How to write an Email that gets a response

 

When it comes to your professional life, what is the one communication skill you use the most?

Email writing, right. In this article, you will learn:

How to write an email, how to present your email thoughtfully and how to give the right amount of information in the right way so that the receiver will be able to read your message easily.

What key points do we need to keep in mind before writing an email?

 

The Subject Line

Have you ever wondered what makes you read the story? What makes you care enough to click on an article or open an email that lands in your inbox? The subject line, right? if you want to grab the attention of your desired recipient, you need to write a proper, professional subject line that must contain 6 to 8 words.

Here are a few examples of Subject line that you can use according to your purpose:

Request for an appointment, Request for collaboration, Request for guidance, A note of thanks, Request for inputs, etc.

 

Salutation

So, how do you pick a proper salutation? The first step is thinking about your recipient – Who is this person? Why am I writing to them?

Here are a few examples of greeting you might use for your specific recipient:

Respected –> For an official, who is senior to your age, professor, etc.

Hello –> For a less formal probably the younger ones or your friends.

Starting with just the recipient’s name or using ‘Dear’ may seem too casual.

 

Greetings 

You can simply use “Trust you are doing well” or “Greetings”.

 

 Body of the email

The body text is the main part of your email. It is important to follow a certain pattern when writing the body of your email.

Before writing an email, you should know who you are writing a mail to, as an artist you can write emails to Independent artists, galleries, professors, etc.

The opening paragraph should set the tone and reason for your email. Introduce yourself if you are a stranger to the person you are writing to, and jot down why you are writing to them.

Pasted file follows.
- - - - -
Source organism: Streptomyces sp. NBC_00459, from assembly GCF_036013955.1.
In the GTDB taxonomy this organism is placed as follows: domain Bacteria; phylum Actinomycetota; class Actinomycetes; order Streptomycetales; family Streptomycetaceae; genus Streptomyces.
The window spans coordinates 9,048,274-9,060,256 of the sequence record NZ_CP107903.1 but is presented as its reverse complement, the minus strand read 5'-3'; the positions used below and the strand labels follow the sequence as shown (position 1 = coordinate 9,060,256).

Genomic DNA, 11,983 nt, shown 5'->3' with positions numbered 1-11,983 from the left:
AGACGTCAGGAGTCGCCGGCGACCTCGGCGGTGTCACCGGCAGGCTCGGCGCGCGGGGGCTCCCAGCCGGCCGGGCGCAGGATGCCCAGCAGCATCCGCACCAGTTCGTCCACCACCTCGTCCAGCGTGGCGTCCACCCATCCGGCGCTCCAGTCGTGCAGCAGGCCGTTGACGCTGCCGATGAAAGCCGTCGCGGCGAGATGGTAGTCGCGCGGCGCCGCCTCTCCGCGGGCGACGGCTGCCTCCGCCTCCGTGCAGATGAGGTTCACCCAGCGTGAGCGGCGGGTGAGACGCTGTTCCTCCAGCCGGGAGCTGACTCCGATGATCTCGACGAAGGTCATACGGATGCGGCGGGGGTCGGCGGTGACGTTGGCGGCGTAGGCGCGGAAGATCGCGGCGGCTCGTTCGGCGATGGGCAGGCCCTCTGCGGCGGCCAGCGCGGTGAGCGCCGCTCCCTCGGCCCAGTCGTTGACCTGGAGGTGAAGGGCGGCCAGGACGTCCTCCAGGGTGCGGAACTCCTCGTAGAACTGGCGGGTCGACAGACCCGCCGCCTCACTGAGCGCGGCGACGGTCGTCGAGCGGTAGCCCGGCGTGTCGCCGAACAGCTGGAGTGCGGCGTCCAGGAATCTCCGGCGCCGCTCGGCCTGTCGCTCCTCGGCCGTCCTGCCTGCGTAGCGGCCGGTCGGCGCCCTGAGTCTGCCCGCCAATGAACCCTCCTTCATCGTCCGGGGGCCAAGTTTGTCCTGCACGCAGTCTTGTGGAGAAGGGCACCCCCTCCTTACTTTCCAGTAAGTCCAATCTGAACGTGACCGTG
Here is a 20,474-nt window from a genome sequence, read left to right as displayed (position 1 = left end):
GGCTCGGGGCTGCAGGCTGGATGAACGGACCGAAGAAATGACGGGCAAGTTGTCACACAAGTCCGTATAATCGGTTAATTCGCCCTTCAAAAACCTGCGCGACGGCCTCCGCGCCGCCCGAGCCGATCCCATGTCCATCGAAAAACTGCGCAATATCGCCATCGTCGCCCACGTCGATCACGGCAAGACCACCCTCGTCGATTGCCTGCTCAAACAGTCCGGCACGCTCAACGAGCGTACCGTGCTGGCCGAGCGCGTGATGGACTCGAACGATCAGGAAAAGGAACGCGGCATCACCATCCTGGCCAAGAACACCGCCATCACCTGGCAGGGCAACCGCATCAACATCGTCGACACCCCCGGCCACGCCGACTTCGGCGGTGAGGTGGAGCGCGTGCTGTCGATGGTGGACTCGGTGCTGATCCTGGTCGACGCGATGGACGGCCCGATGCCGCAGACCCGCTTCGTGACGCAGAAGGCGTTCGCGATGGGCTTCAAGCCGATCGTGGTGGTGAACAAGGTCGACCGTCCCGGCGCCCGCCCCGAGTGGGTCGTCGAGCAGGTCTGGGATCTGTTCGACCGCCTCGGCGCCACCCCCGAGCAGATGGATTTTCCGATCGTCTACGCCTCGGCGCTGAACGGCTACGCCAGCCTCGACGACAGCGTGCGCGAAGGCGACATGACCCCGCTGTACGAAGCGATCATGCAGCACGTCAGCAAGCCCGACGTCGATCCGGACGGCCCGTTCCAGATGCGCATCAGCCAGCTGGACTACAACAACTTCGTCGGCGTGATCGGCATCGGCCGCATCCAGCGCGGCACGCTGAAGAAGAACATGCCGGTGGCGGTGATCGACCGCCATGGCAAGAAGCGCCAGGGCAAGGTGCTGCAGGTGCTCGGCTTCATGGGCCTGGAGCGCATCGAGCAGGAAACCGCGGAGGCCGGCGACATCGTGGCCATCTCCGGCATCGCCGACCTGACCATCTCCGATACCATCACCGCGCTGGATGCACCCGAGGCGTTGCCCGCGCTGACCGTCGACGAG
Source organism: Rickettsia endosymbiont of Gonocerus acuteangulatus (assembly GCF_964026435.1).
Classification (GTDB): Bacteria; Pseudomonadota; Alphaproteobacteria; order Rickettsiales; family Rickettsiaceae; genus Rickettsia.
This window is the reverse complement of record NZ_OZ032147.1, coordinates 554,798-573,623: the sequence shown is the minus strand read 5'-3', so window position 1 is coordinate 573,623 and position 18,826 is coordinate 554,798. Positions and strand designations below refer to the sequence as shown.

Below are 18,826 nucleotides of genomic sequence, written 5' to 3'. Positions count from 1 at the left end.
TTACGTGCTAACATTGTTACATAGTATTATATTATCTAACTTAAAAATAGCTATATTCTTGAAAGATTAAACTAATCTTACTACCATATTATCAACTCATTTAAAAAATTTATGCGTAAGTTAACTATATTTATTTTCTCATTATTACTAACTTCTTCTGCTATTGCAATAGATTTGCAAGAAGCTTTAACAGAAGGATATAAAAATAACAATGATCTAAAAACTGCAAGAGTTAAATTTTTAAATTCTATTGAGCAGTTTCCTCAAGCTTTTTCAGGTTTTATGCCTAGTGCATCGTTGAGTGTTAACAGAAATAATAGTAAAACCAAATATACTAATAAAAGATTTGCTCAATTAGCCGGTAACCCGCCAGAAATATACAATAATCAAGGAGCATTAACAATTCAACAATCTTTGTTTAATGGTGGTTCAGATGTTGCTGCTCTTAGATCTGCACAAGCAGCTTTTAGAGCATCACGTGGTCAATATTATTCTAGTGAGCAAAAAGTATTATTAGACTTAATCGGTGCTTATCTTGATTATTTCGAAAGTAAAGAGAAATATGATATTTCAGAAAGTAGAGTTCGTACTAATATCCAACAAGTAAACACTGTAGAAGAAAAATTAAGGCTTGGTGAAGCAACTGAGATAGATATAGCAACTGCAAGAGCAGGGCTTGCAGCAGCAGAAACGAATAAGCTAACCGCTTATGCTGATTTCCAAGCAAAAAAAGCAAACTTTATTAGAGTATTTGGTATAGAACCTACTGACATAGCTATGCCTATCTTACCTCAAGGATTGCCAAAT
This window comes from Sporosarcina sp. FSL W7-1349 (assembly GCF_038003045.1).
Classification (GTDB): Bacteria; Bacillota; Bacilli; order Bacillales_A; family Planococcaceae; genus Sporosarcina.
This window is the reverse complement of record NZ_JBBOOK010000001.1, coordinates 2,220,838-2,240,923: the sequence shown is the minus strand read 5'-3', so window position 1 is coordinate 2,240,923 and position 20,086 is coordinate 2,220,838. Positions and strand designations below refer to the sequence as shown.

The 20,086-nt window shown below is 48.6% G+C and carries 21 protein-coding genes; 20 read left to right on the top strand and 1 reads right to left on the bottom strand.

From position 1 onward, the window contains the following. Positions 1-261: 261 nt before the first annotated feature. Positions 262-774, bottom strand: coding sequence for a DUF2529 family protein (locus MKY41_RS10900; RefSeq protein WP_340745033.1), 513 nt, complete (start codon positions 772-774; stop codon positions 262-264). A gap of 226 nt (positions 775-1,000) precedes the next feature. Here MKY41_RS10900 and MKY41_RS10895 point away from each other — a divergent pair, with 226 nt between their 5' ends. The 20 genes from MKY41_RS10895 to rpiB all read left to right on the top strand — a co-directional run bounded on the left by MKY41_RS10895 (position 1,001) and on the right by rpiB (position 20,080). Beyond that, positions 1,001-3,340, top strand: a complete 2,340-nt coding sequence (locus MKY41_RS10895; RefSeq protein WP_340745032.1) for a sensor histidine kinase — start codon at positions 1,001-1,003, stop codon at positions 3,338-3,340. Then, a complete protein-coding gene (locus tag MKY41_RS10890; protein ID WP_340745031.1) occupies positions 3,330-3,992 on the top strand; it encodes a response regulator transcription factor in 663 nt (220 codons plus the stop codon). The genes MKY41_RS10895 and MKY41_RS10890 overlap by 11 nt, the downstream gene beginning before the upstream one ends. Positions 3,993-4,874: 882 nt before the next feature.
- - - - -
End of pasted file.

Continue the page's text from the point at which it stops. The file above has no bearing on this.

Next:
Make your purpose clear early in the email, and then move into the main text of your email. Remember, people want to read emails quickly, so keep your sentences short and clear. You’ll also need to pay careful attention to grammar, spelling, and punctuation so that you present a professional image of yourself.

 

Use a spell checker

Most email programs have this option, so make sure you use it before sending the email.

Or if your email program doesn’t offer English spell checking, you can add an extension like Grammarly to your browser and use it anytime you’re writing anything.

 

Pay attention to punctuation

Start each sentence with a capital letter. Be sure to put periods or other appropriate punctuation at the end of each sentence.

It’s a small detail, but it can help to make a positive impression.

Read your email personally before sending it

Try to read the text of your email out loud. First of all, that will help you work on your pronunciation, which is always nice. Second, it can help you see and hear mistakes in grammar.

It also helps you understand how your email “flows.” If it’s too long or complicated to read out loud, then you should probably make it shorter and clearer.

 

Put spaces between paragraphs

If you don’t do this, you’ll end up with a huge block of text. Just hit the “Enter” key twice between paragraphs. It’s much easier to read.

Do not use slang words

 Avoid making jokes, using slang words or saying things that seem informal.

Sign Off

In your email introduction, the sign off is as important as the actual email introduction. Try picking something similar to the greeting – very formal or just official enough depending on your recipient.

A few Sign off examples:

Best and Regards, then your name and contact number.

Now, let’s put all these tips into practice!

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